How Much Does It Cost to Dissolve an LLC in Kentucky?
It costs about $40 to file the articles of dissolution. Filing fees include a check made payable to Kentucky State Treasurer. The overall cost of dissolving a Kentucky LLC varies depending on the case.
How Long Before Someone Can Use My LLC Name in Kentucky After I Dissolve?
A Kentucky LLC business name can be used after it's dissolved by the Kentucky Department of State. Your business name is not protected after dissolution.
What Is the Penalty if You Don't File Your Annual Report/Statement?
In Kentucky, late fees are not charged for failure to submit an annual report. The state, on the other hand, the state has the authority to administratively dissolve a domestic (in-state) entity or revoke a foreign (formed in another state) entity's right to transact business if it fails to comply with the June 30 due date.
Do You Need a Department of Revenue Clearance Before the Kentucky Secretary of State Will Accept Your Dissolution?
You do not need to obtain a Department of Revenue clearance to dissolve your LLC.
Do I Have to Publish a Notice of Dissolution of the Kentucky LLC?
No, you are not required to publish a notice of dissolution of the Kentucky LLC. However, it is advisable to do so in order to provide notice to creditors and other interested parties of the dissolution of the company.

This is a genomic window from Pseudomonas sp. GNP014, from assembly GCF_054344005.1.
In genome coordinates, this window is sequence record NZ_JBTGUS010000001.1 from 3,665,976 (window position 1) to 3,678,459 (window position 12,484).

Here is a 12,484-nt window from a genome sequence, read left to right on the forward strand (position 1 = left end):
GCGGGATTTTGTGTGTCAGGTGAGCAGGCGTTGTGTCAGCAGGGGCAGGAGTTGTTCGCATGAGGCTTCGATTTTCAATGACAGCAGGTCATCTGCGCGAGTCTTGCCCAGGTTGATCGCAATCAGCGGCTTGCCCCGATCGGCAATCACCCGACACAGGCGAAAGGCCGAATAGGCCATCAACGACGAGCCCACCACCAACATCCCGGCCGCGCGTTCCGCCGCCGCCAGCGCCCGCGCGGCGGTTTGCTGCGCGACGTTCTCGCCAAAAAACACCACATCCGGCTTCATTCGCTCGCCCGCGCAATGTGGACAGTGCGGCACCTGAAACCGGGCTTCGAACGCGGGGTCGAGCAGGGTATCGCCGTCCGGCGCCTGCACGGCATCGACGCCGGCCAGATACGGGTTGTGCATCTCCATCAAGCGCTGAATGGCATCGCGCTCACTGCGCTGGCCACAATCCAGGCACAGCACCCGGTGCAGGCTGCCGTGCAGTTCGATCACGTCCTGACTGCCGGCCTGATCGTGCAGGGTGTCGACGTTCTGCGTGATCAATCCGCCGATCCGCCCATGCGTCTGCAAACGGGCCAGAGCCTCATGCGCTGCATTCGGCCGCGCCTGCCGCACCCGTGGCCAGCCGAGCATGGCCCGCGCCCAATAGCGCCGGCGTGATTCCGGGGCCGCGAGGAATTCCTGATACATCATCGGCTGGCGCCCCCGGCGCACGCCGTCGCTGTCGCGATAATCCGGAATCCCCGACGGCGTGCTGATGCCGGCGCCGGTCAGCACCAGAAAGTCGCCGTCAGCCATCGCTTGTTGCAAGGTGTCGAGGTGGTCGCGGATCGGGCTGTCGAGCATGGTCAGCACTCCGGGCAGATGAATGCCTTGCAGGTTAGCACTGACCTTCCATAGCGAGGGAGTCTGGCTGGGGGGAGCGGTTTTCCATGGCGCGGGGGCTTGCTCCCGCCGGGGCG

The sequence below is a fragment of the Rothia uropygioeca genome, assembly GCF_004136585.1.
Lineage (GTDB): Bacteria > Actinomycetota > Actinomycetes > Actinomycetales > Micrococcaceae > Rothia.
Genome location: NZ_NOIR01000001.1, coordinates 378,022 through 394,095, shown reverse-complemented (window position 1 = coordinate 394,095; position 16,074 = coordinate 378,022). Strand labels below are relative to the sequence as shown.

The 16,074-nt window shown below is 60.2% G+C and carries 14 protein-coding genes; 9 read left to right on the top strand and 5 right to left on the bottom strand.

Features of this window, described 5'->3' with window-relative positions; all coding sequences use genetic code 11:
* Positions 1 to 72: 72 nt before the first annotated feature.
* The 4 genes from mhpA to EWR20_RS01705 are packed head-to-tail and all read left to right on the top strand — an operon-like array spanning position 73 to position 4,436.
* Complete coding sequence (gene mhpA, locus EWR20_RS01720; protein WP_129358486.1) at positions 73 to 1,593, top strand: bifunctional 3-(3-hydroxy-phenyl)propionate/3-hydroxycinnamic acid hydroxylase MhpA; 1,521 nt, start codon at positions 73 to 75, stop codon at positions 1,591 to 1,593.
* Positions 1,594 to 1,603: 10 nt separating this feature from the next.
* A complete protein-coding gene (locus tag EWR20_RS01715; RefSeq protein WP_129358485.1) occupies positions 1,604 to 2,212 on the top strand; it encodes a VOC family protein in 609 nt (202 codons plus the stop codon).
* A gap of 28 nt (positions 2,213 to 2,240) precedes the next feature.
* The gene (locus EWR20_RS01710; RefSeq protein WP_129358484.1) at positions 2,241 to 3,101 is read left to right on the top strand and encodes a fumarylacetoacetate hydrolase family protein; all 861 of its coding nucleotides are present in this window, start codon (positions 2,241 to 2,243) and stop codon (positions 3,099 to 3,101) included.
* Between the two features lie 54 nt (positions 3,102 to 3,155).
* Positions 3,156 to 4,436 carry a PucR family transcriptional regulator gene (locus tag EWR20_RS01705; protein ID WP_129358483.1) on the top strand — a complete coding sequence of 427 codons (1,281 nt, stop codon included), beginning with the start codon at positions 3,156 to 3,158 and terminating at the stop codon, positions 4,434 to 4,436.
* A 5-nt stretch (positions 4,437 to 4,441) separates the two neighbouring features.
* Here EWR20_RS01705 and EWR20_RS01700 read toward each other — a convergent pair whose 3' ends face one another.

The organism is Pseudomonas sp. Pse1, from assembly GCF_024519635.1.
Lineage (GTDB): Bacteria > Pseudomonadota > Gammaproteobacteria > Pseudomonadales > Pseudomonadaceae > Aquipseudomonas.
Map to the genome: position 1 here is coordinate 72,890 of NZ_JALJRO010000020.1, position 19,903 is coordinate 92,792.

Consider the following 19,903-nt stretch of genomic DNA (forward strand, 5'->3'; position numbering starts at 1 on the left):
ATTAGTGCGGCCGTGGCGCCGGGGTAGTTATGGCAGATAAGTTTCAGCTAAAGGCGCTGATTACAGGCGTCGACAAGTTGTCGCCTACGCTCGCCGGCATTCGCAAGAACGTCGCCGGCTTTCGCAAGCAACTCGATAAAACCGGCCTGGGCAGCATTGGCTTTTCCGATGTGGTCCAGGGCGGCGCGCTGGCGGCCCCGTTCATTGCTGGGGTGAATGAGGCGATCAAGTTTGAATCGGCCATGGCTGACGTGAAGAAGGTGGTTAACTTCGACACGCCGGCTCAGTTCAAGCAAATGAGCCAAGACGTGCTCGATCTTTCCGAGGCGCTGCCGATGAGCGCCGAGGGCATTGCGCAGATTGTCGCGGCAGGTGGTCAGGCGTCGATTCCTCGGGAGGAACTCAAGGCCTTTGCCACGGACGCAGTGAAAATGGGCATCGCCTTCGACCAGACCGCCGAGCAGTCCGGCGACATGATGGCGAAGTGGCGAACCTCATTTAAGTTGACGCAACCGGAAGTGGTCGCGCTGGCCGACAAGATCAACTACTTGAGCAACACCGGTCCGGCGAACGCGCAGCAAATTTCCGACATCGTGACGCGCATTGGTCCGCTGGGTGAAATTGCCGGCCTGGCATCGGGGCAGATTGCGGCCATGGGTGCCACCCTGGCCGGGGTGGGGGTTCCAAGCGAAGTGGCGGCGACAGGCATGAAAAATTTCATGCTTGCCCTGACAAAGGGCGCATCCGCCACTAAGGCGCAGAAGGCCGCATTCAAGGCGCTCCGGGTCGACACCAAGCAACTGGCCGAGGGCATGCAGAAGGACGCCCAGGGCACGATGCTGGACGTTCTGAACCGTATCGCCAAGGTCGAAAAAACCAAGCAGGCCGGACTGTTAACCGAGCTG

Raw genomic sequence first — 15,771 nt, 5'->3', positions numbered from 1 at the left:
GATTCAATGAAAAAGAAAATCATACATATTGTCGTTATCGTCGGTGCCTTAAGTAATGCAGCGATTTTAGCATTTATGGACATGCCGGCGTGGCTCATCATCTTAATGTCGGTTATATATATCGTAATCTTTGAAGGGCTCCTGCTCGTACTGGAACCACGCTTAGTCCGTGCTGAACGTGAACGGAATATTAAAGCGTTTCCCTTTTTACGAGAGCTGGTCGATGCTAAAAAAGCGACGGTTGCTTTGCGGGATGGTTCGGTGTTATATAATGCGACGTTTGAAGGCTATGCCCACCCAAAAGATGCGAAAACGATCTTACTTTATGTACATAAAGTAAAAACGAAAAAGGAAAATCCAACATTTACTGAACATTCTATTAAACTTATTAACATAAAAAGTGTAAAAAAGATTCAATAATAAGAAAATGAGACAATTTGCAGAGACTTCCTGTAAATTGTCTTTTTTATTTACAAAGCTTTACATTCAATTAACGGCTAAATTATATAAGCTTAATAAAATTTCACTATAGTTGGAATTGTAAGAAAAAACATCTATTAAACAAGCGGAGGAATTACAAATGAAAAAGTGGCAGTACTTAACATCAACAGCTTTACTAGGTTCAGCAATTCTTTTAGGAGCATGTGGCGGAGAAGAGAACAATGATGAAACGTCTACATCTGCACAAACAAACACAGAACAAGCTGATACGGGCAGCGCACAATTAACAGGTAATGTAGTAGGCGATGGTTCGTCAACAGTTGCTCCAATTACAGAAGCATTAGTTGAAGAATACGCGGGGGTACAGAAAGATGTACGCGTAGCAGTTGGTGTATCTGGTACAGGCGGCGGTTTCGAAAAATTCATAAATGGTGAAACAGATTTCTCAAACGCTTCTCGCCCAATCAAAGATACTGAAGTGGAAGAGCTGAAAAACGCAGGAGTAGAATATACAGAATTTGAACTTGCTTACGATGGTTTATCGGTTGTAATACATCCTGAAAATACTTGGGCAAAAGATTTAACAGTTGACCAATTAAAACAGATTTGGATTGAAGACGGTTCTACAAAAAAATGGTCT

Dissolving Kentucky LLCs can be a cumbersome endeavor.
Before you start the process, make sure that all company members agree to dissolve it and have obtained copies of any necessary documentation for their personal use following its termination.
After the dissolution has been completed, be aware that some states may require annual filings even after they are no longer active entities.
These requirements vary by state, so you should seek legal advice or consult your local Secretary of State office for any additional questions.
When that is done, you can file the articles of dissolution. In order to handle this, you have two options: either do it yourself or hire Incfile or another expert service.
Our #1 Recommendation